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Tema: Técnicas agrícolas

Fixing Uganda's Extension System

por Mr. Rwakakamba Morrison

Uganda has only 1600 extension workers mandated to serve 4,000, 000 million farmer households in Uganda giving a ratio of 1: 2500 farmer households.
The rural nature of most farms remains a challenge to graduate and fresh extension workers from college as these fresh professionals often prefer enjoying the trappings of peri-urban life.  
How do we crack this state of affairs? Do we leave solutions to policy makers and technocrats? Do we call for reinstatement and restoration of regional district farm demonstrations and stock farms?
A solution may perhaps lie in a stronger role of the private sector such as engaging in public –private partnerships and embracing technology. There is a pool of Extension Link farmers that were in late 1990’s trained by Uganda National Farmers Federation all over Uganda. Mobile phones technology can be used to complement extension efforts. Could such a model bring down the current expansive farmer-extension worker ratio and abridge the current information gap at the farm level?

Cómo mejorar la fertilidad de los campos de sésamo

por Robert Okello Omach

Estimados miembros del Foro:

En el distrito de Lamwo, en el norte de Uganda, el sésamo (ajonjolí, ndr) se cultiva mayormente en parcelas que permanecieron en barbecho el año o los años anteriores. Esas parcelas tienen un alto contenido de materia orgánica y por lo tanto un alto índice de fertilidad. Esta práctica, sin embargo limita la participación de los ancianos en la producción de sésamo (que es sin embargo, uno de los cultivos que genera mayores ingresos), ya que los campesinos tienen que alejarse mucho de sus granjas (un promedio de unos 6 km) para acceder a las parcelas en barbecho o sin cultivar. Un anciano campesino me preguntó cómo se podría mejorar la fertilidad de las parcelas en torno a sus casas para poder utilizarlas para la producción de sésamo. Me gustaría conocer las opiniones y experiencias de los colegas sobre este tema.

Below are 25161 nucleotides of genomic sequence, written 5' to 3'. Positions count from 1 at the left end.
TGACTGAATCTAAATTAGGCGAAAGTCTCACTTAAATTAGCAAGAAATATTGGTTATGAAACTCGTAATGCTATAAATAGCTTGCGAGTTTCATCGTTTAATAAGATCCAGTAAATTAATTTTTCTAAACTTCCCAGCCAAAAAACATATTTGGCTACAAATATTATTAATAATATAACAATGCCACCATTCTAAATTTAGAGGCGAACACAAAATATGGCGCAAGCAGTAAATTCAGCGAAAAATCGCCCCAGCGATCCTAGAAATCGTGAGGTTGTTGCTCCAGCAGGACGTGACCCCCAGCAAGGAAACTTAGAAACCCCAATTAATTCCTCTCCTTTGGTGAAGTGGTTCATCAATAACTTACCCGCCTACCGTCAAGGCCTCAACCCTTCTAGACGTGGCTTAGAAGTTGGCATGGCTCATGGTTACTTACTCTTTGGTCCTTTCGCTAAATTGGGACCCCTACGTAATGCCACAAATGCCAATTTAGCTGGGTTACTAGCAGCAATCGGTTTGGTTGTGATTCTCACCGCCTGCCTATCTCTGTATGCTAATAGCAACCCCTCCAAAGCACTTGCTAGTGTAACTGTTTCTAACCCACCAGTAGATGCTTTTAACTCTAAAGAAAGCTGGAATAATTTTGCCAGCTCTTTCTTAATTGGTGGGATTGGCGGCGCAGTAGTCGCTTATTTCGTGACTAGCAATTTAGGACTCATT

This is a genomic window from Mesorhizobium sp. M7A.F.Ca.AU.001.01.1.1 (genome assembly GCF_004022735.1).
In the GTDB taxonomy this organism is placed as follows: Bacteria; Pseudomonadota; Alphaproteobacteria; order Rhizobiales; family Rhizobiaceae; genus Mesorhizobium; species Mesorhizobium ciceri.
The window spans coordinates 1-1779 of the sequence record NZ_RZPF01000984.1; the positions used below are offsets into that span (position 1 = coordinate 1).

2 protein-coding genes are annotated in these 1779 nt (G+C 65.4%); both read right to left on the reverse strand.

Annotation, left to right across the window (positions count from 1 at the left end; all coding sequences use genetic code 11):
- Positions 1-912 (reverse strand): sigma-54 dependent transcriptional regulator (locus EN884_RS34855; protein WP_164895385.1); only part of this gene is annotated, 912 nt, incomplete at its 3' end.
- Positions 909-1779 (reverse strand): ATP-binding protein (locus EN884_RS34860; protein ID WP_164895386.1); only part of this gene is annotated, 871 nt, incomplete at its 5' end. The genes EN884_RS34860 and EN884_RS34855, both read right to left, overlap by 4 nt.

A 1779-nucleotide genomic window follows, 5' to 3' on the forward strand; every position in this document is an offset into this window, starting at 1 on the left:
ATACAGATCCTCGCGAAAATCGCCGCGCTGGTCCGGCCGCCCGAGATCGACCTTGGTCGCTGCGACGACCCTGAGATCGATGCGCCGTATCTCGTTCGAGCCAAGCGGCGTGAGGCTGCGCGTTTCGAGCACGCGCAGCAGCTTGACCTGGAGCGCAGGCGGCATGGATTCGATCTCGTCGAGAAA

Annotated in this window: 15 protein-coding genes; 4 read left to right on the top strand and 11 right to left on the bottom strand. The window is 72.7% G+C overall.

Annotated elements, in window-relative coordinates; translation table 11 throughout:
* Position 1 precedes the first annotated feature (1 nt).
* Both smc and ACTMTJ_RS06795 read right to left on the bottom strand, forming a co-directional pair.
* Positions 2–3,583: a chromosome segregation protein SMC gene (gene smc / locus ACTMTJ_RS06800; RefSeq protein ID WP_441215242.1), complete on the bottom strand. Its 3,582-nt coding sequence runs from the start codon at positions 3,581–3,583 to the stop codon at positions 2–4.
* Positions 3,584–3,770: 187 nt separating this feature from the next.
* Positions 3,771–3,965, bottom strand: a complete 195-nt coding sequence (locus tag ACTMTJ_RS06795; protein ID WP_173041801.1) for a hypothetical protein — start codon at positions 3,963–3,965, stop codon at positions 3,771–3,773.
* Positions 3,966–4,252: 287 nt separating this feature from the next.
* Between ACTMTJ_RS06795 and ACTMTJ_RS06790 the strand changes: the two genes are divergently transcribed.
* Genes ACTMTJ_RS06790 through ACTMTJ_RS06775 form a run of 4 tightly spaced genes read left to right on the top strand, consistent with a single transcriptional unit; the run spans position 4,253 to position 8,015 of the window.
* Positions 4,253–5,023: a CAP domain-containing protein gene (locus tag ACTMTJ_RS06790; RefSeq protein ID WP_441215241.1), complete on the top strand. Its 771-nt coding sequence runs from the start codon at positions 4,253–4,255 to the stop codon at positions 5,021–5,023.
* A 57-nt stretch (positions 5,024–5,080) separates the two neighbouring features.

Robert Okello Omach
Oficial de desarrollo agrícola
Mercy Corps, Uganda


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The contribution of insects to food security, livelihoods and the environment

Entomophagy is the consumption of insects by humans. Entomophagy is practised in many countries around the world but predominantly in parts of Asia, Africa and Latin America. Insects supplement the diets of approximately 2 billion people and have always been a part of human diets. However, it is only recently
that entomophagy has captured the attention of the media, research institutions, chefs and other members of the food industry, legislators and agencies dealing with food and feed. The Edible Insects Programme at FAO also examines the potential of arachnids (e.g. spiders and scorpions) for food and feed, although by definition these are not insects.

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The State of Food and Agriculture 2014

More than 500 million family farms manage the majority of the world's agricultural land and produce most of the world's food. We need family farms to ensure global food security, to care for and protect the natural environment and to end poverty, undernourishment and malnutrition. Goals can be thoroughly achieved if public policies support family farms to become more productive and sustainable; in other words policies must support family farms to innovate within a system that recognizes their diversity and the complexity of the challenges faced.

The State of Food and Agriculture 2014: Innovation in family farming analyses family farms and the role of innovation in ensuring global food security, poverty reduction and environmental sustainability. It argues that family farms must be supported to innovate in ways that promote sustainable intensification of production and improvements in rural livelihoods.